In contrast to the polymorphisms described above, two particular polymorphisms in the GR gene, Bcl I and N363S, are associated with generalized increases in glucocorticoid sensitivity (Huizenga et al., 1998; van Rossum et al., 2003; Russcher et al., 2005a) and metabolic disorders (Buemann et al., 1997; Dobson et al., 2001; Di Blasio et al., 2003; Lin et al., 2003). The Bcl I variant is a restriction fragment length polymorphism (RFLP) located in intron 2, whereas the N363S polymorphism occurs within the NTD and results in an asparagine to serine substitution (Figure 2A). Interestingly, microarray analysis revealed a unique, polymorphism-specific pattern of gene regulation for N363S when compared to GRα wild type (Jewell et al., 2007). Moreover, some reports suggest that N363S is not only associated with glucocorticoid hypersensitivity but also with decreased bone mineral density (van Rossum et al., 2004b). Although individuals harboring Bcl I or N363S have no identifiable therapeutic advantage when undergoing systemic glucocorticoid therapy for hematological malignancies (Tissing et al., 2005c), it is plausible to speculate that these variants may be associated with an increased sensitivity to dose-limiting side effects of glucocorticoid therapy, such as avascular necrosis of bone (Lamberts et al., 1996). Taken together, these data imply that polymorphisms in the GR may be an indicator of disease. Furthermore, the primary sequence of the GR may prove to be of prognostic value in glucocorticoid-managed proliferative disorders and a predictor of adverse reactions.
Koper et al. discovered that approximately 9% of individuals failed to respond adequately to dexamethasone suppression tests by efficiently down-regulating endogenous glucocorticoid production (Koper et al., 1997). As these subjects exhibit an underlying glucocorticoid resistance that was not associated with mutations or polymorphisms in the GR gene, it has been suggested that mechanisms independent of the GR gene itself may contribute to the development of glucocorticoid resistance in a subpopulation of individuals challenged with systemic glucocorticoid therapy (Koper et al., 1997). Since the integrity of the mature GR heterocomplex is required for optimal ligand-binding and subsequent activation of the transcriptional response, abnormalities in the chaperones and co-chaperones that make up the heterocomplex may contribute to decreased glucocorticoid responsiveness. Kojika et al. showed that alterations in hsp90 and hsp70 were associated with decreased cellular sensitivity to glucocorticoids (Kojika et al., 1996). Furthermore, aberrant hsp90 protein and low hsp70 levels were identified in two out of nine glucocorticoid-resistant human leukemic cell lines (Kojika et al., 1996). In addition, altered levels of hsp90 were found in peripheral blood mononuclear cells from individuals with steroid-resistant forms of asthma (Qian et al., 2001), multiple sclerosis (Matysiak et al., 2008), and idiopathic nephrotic syndrome (Ouyang et al., 2006). However, Lauten et al. found no relationship between hsp90 mRNA or protein levels and resistance to glucocorticoids in primary cells from individuals with ALL (Lauten et al., 2003). In agreement with these data, Tissing et al. found no significant differences in hsp90 in addition to hsp70 mRNA expression in mononuclear cells from glucocorticoid-resistant individuals with ALL when compared to glucocorticoid-sensitive individuals (Tissing et al., 2005b). Therefore, the role of hsp90 and hsp70 proteins in glucocorticoid-resistant malignancies remains unclear.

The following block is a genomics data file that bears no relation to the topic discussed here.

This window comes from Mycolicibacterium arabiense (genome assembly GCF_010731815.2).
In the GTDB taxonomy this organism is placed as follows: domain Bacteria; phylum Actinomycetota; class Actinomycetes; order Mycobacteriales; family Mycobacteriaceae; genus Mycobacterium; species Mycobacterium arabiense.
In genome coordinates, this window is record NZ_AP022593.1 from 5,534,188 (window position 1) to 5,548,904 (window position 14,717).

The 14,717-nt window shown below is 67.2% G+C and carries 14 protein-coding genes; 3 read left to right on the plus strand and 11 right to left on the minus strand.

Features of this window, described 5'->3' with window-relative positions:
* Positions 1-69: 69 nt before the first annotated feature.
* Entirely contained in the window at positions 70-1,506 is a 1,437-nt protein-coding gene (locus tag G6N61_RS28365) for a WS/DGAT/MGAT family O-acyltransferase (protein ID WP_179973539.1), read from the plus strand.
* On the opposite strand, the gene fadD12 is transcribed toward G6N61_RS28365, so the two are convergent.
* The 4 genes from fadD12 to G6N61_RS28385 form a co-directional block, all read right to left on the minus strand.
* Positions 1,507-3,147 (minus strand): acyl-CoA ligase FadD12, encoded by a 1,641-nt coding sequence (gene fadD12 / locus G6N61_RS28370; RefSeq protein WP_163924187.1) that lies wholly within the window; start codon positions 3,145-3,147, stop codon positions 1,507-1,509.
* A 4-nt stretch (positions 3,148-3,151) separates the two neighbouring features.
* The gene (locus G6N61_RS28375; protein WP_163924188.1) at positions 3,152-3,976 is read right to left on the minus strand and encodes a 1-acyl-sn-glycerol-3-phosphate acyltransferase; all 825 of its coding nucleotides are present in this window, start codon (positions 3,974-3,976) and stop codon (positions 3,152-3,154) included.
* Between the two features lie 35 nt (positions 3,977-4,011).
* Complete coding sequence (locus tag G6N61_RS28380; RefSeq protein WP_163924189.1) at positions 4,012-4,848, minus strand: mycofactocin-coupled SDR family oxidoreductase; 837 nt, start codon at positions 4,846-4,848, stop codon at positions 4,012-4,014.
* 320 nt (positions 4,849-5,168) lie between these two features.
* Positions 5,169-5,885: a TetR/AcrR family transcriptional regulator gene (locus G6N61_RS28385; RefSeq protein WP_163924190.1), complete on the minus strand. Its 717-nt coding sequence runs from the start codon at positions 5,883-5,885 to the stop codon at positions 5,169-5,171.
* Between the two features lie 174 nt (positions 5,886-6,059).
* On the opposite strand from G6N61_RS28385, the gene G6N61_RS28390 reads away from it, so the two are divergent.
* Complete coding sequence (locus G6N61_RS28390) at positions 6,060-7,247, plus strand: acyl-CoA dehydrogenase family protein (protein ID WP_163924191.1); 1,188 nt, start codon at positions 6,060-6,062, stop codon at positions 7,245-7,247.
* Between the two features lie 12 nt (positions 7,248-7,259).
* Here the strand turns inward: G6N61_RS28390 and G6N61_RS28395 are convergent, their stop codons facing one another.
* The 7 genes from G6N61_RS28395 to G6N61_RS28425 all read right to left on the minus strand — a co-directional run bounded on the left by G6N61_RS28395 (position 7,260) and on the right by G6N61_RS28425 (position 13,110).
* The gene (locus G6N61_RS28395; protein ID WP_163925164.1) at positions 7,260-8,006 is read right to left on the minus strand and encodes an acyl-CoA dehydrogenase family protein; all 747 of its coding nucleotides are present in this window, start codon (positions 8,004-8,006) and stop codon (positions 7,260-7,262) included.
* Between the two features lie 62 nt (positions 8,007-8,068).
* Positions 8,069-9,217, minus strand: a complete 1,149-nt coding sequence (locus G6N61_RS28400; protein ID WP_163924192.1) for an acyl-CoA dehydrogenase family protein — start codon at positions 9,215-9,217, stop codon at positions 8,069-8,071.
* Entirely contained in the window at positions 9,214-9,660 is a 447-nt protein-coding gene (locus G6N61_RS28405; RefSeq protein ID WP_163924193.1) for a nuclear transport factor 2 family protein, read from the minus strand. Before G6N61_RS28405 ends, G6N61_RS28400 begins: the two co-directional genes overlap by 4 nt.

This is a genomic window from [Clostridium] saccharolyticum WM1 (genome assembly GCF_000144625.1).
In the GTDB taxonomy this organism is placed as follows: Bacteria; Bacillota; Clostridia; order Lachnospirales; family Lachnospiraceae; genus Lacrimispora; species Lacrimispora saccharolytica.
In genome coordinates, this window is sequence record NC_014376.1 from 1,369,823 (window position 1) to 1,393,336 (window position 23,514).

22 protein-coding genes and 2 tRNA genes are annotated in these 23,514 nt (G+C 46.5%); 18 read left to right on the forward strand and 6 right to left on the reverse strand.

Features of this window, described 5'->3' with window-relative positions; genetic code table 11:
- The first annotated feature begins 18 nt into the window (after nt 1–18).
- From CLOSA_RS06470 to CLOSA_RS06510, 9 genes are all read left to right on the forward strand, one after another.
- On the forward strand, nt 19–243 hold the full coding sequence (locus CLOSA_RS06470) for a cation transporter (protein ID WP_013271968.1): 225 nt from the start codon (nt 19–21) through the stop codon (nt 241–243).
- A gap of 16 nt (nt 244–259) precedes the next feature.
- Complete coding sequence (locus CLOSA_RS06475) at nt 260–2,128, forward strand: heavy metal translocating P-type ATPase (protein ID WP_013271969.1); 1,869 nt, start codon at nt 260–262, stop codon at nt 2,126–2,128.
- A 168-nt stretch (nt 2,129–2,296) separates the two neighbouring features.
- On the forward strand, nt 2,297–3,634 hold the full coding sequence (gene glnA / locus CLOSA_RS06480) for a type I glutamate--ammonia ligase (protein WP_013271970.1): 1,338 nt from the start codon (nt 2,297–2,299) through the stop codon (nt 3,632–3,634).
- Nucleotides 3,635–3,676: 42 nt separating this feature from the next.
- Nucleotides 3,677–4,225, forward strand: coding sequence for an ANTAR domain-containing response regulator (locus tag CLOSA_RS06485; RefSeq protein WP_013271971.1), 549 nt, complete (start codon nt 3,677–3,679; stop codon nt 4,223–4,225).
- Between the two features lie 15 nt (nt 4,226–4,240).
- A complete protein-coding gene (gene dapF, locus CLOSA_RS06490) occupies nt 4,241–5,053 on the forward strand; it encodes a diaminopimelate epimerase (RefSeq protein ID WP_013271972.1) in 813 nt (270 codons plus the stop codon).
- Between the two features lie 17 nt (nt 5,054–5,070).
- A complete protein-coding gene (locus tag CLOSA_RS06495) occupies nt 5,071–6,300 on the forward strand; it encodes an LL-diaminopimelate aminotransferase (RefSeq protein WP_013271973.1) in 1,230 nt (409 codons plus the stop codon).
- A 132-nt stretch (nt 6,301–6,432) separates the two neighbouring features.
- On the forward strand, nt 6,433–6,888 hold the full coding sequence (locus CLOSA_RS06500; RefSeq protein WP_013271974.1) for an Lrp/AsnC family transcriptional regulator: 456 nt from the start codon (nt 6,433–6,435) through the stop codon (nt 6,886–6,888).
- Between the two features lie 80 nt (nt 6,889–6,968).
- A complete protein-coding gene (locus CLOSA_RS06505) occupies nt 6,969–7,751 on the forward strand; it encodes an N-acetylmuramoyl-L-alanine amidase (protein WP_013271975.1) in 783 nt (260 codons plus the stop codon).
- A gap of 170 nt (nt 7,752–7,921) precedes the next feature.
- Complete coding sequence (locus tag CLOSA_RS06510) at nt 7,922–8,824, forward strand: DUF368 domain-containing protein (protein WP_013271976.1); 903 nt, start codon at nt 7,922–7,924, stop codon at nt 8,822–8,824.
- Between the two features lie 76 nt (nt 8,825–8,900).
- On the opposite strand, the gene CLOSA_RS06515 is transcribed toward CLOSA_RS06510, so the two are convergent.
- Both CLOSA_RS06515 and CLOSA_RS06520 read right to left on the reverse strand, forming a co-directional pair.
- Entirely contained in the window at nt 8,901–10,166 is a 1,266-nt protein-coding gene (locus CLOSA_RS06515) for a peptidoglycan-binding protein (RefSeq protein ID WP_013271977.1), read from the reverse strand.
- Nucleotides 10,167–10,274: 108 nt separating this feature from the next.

The relative levels of FKBP51 and FKBP52 have been shown to be important determinants of cellular sensitivity to glucocorticoids in various systems (Reynolds et al., 1999; Denny et al., 2000; Scammell et al., 2001; Scammell et al., 2002; Riggs et al., 2003). For example, high levels of FKBP51 and low levels of FKBP52 were associated with glucocorticoid resistance in cell lines and tissues from several genera of New World primates (Reynolds et al., 1999; Denny et al., 2000; Scammell et al., 2001; Scammell et al., 2002). Furthermore, FKBP51 overexpression inhibits hormone-induced GR transactivation in mammalian cells (Denny et al., 2000; Scammell et al., 2001; Westberry et al., 2006), and co-expression of FKBP52 blocks the inhibitory effect of FKBP51 (Denny et al., 2005; Wochnik et al., 2005). These data suggest that the relative levels of FKBP51 and FKBP52 may impact cellular sensitivity to systemic glucocorticoid therapy in malignancies. However, no significant differences in FKBP51 or FKBP52 mRNA levels were found between glucocorticoid-sensitive and glucocorticoid-resistant individuals with ALL (Tissing et al., 2005b). Due to limited availability of patient material in the aforementioned studies, the hsp90, hsp70, FKBP51, and FKBP52 genes were not sequenced (Lauten et al., 2003; Tissing et al., 2005b). As mutated versions of chaperones and co-chaperones could alter signaling through the mature GR heterocomplex potentially leading to decreased cellular sensitivity to glucocorticoid-induced cell death, the role of these proteins in glucocorticoid-resistant malignancy cannot be ruled out (Denny et al., 2000; Denny et al., 2005).
Glucocorticoids are used in the treatment of various malignant disorders of hematological origin for their ability to regulate the expression of genes involved in cell cycle progression and apoptosis, thereby inducing cell death. Glucocorticoids exert their effects through activation of the GR signal transduction pathway, and resistance to glucocorticoid therapy can occur through multiple mechanisms. Reduced GR expression, GR down-regulation, and acquired GR mutations are factors that may potentially limit the therapeutic response to glucocorticoids. Although the impact of GR polymorphisms and altered chaperone or co-chaperone expression on glucocorticoid responsiveness in hematological malignancies is not well established, GR polymorphisms are emerging as an important risk factor for diseases of metabolic origin. Data from our laboratory and others indicate that multiple GR isoforms are derived from the single GR gene. In addition to differences in subcellular localization, transcriptional activity, and sensitivity to glucocorticoid-induced apoptosis, these isoforms exhibit tissue-specific expression patterns. These data suggest that cellular glucocorticoid responsiveness may reflect the intracellular composition of GR isoforms. Whether or not glucocorticoid-resistant malignant cells exhibit an altered pattern of GR isoform expression remains to be determined.
We thank Robert H. Oakley and Amy J. Beckley for helpful comments and discussion concerning this manuscript. This research was supported by the Intramural Research Program of the NIH, National Institute of Environmental Health Sciences.